This post has been updated.
Tom Williams, a lawyer at Stoll Keenon Ogden and co-chairman of the Partnership for a Compassionate Louisville, told IL that His Holiness the XIV Dalai Lama loves to talk about Louisville and the city’s push for a more compassionate community.
Indeed, the exiled Tibetan spiritual leader is coming back to Louisville. Mayor Greg Fischer announced Thursday that the Dalai Lama would return to Louisville in April 2017. To honor his visit, the annual Festival of Faiths will move to April 19-24.
Drepung Gomang Center for Engaging Compassion, a Tibetan Buddhist dharma center, hosted the Dalai Lama in Louisville in 2013. On his return visit, the Dalai Lama will deliver talks on universal human values and nonviolence at the Yum! Center on Sunday, April 23, and at a large youth event on Monday, April 24.
Also during his visit, the city will introduce the International Center for Compassionate Cities. The center will serve as an incubator and accelerator for cities that have signed or want to sign the Charter for Compassion, according to Williams.
“We want to be a test market for compassion-driven programs,” he said.
The Mayor, joined by 2017 Festival chairman Owsley Brown III, made the announcement during a press conference Thursday at the George Garvin Brown Garden, just steps from where Thomas Merton, the Trappist monk that Dalai Lama cites as an inspiration for his interfaith outreach, had a spiritual revelation.
Morton wrote of that event: “In Louisville, at the corner of Fourth and Walnut … I was suddenly overwhelmed with the realization that I loved all those people, that they were mine and I theirs. … There is no way of telling people that they are all walking around shining like the sun.”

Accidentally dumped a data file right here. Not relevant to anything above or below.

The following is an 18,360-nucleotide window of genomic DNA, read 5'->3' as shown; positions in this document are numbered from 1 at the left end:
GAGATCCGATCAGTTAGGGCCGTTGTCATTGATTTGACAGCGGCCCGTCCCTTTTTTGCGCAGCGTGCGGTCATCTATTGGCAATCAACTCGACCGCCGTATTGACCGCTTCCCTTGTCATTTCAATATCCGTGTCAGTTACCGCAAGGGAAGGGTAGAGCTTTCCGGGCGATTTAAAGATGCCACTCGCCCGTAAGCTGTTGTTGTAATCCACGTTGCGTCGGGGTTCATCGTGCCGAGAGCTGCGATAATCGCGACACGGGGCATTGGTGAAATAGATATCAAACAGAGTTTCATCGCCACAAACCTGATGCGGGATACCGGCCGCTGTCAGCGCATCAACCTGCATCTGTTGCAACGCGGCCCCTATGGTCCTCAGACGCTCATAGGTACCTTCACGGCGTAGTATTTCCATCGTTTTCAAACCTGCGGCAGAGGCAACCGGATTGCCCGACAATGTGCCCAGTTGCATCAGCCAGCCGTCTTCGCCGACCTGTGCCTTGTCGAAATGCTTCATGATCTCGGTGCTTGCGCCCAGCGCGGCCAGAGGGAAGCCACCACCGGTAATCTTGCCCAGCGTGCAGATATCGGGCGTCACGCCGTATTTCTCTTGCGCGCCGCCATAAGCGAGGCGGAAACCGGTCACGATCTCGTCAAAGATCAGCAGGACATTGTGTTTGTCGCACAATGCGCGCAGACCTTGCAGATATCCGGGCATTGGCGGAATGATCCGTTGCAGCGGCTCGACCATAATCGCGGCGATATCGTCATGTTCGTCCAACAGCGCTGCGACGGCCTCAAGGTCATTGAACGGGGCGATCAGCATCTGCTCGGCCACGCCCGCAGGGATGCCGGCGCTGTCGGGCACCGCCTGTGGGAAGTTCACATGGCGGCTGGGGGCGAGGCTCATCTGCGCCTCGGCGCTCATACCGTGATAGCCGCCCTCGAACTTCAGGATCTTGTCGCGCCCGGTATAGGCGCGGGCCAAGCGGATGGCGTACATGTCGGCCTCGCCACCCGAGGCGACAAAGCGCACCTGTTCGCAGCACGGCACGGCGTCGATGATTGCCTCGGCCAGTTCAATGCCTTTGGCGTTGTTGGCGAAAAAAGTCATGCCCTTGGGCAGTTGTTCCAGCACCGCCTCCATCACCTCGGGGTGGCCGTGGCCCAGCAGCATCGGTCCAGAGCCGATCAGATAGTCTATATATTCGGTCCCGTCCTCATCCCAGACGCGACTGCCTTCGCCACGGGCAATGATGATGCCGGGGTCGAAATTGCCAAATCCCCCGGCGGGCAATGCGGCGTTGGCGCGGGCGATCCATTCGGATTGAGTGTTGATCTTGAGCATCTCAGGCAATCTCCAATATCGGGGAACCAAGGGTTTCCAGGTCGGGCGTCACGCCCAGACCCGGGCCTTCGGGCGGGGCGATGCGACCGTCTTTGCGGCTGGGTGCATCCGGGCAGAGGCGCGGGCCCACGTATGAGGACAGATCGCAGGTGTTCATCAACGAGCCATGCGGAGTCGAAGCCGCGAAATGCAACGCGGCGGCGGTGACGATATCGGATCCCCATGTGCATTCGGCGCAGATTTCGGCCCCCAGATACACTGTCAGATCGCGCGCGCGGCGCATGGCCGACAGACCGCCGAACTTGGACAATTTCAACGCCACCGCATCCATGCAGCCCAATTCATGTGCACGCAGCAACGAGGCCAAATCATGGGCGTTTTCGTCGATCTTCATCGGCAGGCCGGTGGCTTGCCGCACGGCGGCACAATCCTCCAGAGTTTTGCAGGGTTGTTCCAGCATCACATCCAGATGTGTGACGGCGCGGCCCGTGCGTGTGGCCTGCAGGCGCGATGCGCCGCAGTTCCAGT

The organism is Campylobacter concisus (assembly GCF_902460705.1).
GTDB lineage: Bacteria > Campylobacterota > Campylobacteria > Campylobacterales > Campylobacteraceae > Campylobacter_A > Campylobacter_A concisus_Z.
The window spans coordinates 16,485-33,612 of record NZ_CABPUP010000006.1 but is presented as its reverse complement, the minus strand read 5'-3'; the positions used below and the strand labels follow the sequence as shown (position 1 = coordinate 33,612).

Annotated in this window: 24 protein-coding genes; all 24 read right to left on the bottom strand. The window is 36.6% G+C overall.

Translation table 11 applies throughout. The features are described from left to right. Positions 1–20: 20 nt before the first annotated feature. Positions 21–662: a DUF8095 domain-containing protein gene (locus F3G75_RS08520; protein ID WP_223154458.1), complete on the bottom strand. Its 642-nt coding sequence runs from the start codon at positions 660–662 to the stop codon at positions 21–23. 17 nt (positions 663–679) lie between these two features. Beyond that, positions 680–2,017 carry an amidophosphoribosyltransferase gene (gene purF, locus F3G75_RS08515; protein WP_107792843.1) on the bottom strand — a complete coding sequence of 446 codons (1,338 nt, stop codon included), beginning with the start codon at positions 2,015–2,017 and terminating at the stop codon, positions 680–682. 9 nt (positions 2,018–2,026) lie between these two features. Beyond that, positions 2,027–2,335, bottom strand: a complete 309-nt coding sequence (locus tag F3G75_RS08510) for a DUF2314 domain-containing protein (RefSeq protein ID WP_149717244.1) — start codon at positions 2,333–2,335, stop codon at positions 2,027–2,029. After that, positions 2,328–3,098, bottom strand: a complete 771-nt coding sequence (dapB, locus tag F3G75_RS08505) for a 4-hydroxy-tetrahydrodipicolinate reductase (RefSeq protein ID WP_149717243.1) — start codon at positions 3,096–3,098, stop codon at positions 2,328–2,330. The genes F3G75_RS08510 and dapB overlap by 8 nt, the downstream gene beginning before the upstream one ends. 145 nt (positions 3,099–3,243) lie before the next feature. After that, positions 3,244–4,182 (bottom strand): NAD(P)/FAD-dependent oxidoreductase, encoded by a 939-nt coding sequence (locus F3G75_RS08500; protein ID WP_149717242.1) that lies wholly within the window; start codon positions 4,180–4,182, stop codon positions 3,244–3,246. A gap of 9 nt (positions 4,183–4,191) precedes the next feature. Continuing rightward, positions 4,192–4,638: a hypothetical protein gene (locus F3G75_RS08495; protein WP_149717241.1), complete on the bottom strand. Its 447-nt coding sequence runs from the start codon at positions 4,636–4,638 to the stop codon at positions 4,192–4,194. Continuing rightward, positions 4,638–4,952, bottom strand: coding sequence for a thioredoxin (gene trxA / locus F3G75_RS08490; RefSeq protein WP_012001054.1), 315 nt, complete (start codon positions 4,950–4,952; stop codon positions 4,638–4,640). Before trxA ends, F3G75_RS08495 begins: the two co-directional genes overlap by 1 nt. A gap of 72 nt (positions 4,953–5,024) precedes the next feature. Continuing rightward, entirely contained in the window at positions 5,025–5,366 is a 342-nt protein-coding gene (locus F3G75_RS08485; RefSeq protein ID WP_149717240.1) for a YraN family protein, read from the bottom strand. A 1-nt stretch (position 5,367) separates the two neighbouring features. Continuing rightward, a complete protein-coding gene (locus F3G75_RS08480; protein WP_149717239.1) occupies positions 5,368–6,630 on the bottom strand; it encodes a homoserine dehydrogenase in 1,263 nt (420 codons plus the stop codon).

The theme for the 2017 Festival of Faiths is “Compassion: Shining like the Sun.”
At the press event, the mayor said that he and a team from Compassionate Louisville, including Williams, met with the Dalai Lama in June at the U.S. Conference of Mayors in Indianapolis. The Dalai Lama attended the conference at the behest of Mayor Fischer and the mayor of Anaheim, “the city of kindness.”
The mayor updated the Dalai Lama on the initiatives Louisville had undertaken as part of the city’s embrace of the Charter for Compassion since his last visit, including the Compassionate Schools project and the expansion of the Mayor’s Give-a-Day program. When the mayor then invited the Dalai Lama back, he replied by saying that it was “his duty” to return, according to the Mayor.
Mayor Fischer concluded his speech by addressing the “ugly incidents” that have arisen nationwide since last week’s election. He did not speak specifically of any incident in Louisville.
“In Louisville, we are a welcoming and compassionate city,” he said. “We are all connected and we are all one community. The people of Louisville will stand up for basic human rights.”
Brown called the mayor “an inspiration.” He said that Thomas Merton is Louisville’s “north star.”
Last Friday, the city celebrated the five-year anniversary of being the seventh city worldwide to affirm the Charter for Compassion. Louisville has been named “the most compassionate city” by the Charter of Compassion International four times in a row.